While Exploiting Software: How to Break Code focuses on the black hat side of security, and Building Secure Software: How to Avoid Security Problems the Right Way focuses on the white hat side, this book brings the two perspectives together (see book cover on right).

Chapter 1, Defining a Discipline, explains the security problem that we have with software. It also introduces the three pillars of software security:

  1. Applied Risk Management
  2. Software Security Touchpoints
  3. Knowledge

Chapter 2, A Risk Management Framework, explains that security is all about risks and mitigating them. McGraw argues the need to embed this in an overall risk management framework to systematically identify, rank, track, understand, and mitigate security risks over time. The chapter also explains that security risks must always be placed into the larger business context. The chapter ends with a worked out example.

Chapter 3, Introduction to Software Security Touchpoints, starts the second part of the book, about the touchpoints. McGraw uses this term to denote software security best practices. The chapter presents a high level overview of the touchpoints and explains how both black and white hats must be involved to build secure software.

Chapter 4, Code Review with a Tool, introduces static code analysis with a specialized tool, like Fortify. A history of such tools is given, followed by a bit more detail about Fortify.

Chapter 5, Architectural Risk Analysis, shifts the focus from implementation bugs to design flaws, which account for about half of all security problems. Since design flaws can’t be found by a static code analysis tool, we need to perform a risk analysis based on architecture and design documents. McGraw argues that MicroSoft mistakenly calls this threat modeling, but he seems to have lost that battle.

Chapter 6, Software Penetration Testing, explains that functional testing focuses on what software is supposed to do, and how that is not enough to guarantee security. We also need to focus on what should not happen. McGraw argues that this “negative” testing should be informed by the architectural risk analysis (threat modeling) to be effective. The results of penetration testing should be fed back to the developers, so they can learn from their mistakes.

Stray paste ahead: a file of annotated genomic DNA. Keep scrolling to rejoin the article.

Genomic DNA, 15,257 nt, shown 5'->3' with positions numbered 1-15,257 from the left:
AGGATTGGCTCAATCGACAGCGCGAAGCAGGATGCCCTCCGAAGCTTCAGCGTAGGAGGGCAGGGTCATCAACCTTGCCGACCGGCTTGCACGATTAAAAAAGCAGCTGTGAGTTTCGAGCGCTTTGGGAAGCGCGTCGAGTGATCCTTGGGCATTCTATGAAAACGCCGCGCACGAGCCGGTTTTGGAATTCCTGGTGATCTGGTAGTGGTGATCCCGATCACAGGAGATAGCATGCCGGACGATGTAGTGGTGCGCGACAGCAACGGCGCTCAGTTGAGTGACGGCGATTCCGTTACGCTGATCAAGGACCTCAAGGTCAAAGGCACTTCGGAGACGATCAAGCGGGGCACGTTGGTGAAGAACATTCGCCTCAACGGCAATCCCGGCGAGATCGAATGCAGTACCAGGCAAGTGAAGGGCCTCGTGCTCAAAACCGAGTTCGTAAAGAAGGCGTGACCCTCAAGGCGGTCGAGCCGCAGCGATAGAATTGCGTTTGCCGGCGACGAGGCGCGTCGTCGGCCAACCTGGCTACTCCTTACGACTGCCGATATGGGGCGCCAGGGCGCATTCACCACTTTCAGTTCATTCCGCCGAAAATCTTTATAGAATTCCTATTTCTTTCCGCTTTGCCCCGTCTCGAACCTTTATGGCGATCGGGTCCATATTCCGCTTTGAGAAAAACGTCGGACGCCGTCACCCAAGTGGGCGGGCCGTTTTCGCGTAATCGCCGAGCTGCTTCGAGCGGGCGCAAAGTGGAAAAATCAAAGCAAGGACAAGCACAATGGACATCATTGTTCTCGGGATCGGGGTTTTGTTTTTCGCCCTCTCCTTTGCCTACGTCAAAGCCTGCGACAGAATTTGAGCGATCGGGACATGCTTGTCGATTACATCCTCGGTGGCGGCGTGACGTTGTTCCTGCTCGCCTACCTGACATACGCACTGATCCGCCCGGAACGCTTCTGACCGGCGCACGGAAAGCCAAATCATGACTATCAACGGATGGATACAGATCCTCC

Chapter 7, Risk-Based Security Testing, explains that while black box penetration testing is helpful, we also need white box testing. Again, this testing should be driven by the architectural risk analysis (threat modeling). McGraw also scorns eXtreme Programming (XP). Personally, I feel that this is based on some misunderstandings about XP.

Chapter 8, Abuse Cases, explains that requirements should not only specify what should happen, in use cases, but what should not, in abuse cases. Abuse cases look at the software from the point of view of an attacker. Unfortunately, this chapter is a bit thin on how to go about writing them.

Chapter 9, Software Security Meets Security Operations, explains that developers and operations people should work closely together to improve security. We of course already knew this from the DevOps movement, but security adds some specific focal points. Some people have recently started talking about DevOpsSec. This chapter is a bit more modest, though, and talks mainly about how operations people can contribute to which parts of software development.

Chapter, 10, An Enterprise Software Security Program, starts the final part of the book. It explains how to introduce security into the software development lifecycle to create a Security Development Lifecycle (SDL).

Chapter 11, Knowledge for Software Security, explains the need for catalogs of security knowledge. Existing collections of security information, like CVE and CERT, focus on vulnerabilities and exploits, but we also need collections for principles, guidelines, rules, attack patterns, and historical risks.

Chapter 12, A Taxonomy of Coding Errors, introduces the 7 pernicious kingdoms of coding errors that can lead to vulnerabilities:

  1. Input Validations and Representation
  2. API Abuse
  3. Security Features
  4. Time and State
  5. Error Handling
  6. Code Quality
  7. Encapsulation

It also mentions the kingdom Environment, but doesn’t give it number 8, since it focuses on things outside the code. For each kingdom, the chapter lists a collection of so-called phyla, with more narrowly defined scope. For instance, the kingdom Time and State contains the phylum File Access Race Condition. This chapter concludes with a comparison with other collections of coding errors, like the 19 Deadly Sins of Software Security and the OWASP Top Ten.

Chapter 13, Annotated Bibliography and References, provides a list of must-read security books and other recommended reading.

The book ends with four appendices: Fortify Source Code Analysis Suite, Tutorial, ITS4 Rules, An Exercise in Risk Analysis: Smurfware, and Glossary. There is a trial version of Fortify included with the book.

All in all, this book provides a very good overview for software developers who want to learn about security. It doesn’t go into enough detail in some cases for you to be able to apply the described practices, but it does teach enough to know what to learn more about and it does tie everything together very nicely.